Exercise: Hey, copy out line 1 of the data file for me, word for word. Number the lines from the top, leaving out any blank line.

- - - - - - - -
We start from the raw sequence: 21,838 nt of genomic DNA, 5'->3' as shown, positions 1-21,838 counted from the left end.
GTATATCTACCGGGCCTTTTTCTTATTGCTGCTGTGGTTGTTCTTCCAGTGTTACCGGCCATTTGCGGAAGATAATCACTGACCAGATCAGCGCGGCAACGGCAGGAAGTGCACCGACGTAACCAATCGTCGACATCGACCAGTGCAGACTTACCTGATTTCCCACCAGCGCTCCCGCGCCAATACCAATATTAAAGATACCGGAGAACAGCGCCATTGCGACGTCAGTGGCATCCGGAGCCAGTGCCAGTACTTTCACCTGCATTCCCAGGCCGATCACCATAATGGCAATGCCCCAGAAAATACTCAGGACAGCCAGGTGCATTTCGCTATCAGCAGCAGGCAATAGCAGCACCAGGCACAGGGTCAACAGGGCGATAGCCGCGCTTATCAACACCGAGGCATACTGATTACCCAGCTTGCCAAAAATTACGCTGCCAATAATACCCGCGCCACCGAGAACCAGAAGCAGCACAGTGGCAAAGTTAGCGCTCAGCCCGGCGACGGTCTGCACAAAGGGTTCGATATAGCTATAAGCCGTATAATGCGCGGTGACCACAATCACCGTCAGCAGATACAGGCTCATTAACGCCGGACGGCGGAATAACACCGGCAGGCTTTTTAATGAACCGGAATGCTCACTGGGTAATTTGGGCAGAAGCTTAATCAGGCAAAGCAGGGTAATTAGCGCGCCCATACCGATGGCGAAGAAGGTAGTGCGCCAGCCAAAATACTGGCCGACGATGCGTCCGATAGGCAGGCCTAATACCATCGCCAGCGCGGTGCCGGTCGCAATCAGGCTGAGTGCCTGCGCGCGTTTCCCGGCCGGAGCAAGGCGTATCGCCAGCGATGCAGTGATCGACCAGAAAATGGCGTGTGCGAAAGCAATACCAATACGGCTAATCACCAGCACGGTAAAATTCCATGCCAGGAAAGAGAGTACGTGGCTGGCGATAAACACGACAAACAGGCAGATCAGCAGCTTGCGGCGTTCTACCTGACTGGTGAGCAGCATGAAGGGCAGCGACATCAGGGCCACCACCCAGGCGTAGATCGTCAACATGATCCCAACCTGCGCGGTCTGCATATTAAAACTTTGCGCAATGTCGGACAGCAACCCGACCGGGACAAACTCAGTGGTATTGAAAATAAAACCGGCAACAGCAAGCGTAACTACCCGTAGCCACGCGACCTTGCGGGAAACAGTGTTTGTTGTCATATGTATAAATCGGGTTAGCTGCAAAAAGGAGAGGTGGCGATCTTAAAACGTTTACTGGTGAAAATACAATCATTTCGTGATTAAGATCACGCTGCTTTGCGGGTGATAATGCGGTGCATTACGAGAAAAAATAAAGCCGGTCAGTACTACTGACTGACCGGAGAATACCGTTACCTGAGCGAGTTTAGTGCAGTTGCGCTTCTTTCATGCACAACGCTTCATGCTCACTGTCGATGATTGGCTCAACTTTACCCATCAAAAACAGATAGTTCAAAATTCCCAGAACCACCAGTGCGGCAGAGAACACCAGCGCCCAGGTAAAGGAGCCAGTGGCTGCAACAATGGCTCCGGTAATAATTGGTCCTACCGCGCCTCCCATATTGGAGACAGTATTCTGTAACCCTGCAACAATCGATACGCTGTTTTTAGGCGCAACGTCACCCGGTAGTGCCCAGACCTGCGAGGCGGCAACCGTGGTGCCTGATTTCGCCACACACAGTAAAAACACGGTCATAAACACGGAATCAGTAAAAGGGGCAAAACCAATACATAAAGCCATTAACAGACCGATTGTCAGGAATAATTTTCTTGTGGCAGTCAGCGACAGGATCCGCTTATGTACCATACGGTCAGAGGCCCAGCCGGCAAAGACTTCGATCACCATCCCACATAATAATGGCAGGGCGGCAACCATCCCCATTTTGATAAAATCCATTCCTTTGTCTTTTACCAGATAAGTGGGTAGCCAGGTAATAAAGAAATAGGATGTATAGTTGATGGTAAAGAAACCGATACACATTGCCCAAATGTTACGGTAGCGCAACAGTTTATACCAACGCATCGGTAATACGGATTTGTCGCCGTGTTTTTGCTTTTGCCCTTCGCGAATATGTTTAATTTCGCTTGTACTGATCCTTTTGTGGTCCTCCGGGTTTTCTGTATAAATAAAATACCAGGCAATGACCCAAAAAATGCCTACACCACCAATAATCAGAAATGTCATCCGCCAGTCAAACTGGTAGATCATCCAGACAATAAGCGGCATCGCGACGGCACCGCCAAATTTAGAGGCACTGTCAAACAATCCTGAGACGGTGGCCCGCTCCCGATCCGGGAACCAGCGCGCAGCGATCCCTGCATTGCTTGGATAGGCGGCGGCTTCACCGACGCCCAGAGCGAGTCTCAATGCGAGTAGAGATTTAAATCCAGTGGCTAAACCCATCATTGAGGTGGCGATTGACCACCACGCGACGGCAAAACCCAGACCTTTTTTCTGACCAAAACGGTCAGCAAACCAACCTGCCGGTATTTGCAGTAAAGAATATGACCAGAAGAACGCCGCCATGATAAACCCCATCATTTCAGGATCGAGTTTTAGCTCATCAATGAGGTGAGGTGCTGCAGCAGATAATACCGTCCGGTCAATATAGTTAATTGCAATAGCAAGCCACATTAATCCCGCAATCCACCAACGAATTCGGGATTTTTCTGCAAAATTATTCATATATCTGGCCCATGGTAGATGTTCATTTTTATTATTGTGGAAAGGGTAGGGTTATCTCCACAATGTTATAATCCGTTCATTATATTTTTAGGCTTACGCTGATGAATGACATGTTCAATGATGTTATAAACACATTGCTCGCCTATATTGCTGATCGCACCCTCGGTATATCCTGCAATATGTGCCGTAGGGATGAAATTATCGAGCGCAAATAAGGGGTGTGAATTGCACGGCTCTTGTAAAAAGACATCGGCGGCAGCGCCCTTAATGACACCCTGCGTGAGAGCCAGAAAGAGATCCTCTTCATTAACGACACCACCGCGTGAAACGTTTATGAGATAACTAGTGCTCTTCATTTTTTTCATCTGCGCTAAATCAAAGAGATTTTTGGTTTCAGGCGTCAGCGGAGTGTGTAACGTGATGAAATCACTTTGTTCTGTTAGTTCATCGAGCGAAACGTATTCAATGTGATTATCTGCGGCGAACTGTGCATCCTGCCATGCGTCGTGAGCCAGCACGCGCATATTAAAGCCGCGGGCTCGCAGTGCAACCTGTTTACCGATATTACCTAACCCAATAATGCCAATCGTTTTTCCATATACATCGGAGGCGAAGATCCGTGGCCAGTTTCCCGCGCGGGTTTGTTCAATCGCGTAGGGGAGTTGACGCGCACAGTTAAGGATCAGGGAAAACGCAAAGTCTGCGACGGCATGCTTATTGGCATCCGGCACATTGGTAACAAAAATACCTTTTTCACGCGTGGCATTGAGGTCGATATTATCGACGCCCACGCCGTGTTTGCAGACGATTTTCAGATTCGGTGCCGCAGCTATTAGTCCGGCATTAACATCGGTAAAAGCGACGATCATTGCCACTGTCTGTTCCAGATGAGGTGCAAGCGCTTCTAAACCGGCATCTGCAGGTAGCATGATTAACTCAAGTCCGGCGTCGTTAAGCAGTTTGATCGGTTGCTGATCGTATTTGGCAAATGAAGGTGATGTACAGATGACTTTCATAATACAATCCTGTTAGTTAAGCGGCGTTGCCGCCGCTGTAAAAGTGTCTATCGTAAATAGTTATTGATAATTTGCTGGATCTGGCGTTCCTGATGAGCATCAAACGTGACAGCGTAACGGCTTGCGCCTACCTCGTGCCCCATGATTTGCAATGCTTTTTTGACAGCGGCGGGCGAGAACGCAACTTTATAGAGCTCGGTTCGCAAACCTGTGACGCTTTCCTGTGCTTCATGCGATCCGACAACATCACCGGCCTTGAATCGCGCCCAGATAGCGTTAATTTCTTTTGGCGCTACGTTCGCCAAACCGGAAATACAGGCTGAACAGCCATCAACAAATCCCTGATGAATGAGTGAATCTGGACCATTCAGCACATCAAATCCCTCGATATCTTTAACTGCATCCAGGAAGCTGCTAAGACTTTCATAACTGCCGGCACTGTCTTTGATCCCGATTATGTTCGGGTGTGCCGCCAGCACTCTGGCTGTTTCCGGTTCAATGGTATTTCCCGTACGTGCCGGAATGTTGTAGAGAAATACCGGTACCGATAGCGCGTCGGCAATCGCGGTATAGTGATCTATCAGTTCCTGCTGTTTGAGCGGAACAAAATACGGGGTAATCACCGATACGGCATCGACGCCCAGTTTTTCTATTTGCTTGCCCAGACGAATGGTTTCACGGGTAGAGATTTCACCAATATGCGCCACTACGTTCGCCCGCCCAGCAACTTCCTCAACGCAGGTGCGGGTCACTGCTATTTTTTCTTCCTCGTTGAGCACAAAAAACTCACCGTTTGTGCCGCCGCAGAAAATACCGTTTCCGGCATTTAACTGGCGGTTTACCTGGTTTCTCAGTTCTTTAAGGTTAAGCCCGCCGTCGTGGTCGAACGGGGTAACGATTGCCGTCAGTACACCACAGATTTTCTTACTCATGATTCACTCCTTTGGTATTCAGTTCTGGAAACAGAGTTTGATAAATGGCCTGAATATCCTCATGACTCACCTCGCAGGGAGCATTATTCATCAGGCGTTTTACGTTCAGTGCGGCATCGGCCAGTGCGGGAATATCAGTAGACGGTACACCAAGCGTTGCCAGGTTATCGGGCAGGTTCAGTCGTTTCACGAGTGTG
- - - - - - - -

We start from the raw sequence: 21,838 nt of genomic DNA, 5'->3' as shown, positions 1-21,838 counted from the left end.